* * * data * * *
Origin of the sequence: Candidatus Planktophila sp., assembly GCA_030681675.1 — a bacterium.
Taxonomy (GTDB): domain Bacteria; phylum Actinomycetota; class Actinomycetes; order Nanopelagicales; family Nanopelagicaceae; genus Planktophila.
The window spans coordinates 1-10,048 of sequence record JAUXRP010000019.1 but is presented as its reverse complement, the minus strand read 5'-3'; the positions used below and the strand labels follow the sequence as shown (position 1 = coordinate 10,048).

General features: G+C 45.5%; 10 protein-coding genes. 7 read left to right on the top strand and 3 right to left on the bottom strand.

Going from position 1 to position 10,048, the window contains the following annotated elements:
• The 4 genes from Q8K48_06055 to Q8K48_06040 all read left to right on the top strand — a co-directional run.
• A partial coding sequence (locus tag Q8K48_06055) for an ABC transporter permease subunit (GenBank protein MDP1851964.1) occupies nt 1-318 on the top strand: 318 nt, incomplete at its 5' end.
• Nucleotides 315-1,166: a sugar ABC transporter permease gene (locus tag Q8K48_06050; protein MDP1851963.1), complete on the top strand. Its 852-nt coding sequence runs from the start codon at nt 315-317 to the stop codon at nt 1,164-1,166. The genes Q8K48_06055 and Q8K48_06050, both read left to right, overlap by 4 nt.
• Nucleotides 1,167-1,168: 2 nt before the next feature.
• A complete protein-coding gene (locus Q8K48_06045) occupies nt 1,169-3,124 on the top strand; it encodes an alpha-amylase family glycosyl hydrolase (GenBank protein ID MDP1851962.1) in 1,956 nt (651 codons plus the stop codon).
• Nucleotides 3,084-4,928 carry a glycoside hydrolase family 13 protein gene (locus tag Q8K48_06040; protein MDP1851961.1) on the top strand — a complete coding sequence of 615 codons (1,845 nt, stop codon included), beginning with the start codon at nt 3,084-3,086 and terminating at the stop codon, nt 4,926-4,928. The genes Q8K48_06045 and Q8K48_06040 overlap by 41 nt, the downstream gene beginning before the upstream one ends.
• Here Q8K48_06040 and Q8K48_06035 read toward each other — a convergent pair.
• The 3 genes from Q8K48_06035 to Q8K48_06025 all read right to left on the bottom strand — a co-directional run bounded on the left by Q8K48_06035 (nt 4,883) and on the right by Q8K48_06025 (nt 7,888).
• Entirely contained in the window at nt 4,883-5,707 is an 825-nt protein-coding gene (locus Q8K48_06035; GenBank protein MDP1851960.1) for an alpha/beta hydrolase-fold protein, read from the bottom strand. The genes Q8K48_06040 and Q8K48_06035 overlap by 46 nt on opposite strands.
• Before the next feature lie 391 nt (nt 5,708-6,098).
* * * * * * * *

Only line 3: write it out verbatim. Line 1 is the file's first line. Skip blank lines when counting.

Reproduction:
The window spans coordinates 1-10,048 of sequence record JAUXRP010000019.1 but is presented as its reverse complement, the minus strand read 5'-3'; the positions used below and the strand labels follow the sequence as shown (position 1 = coordinate 10,048).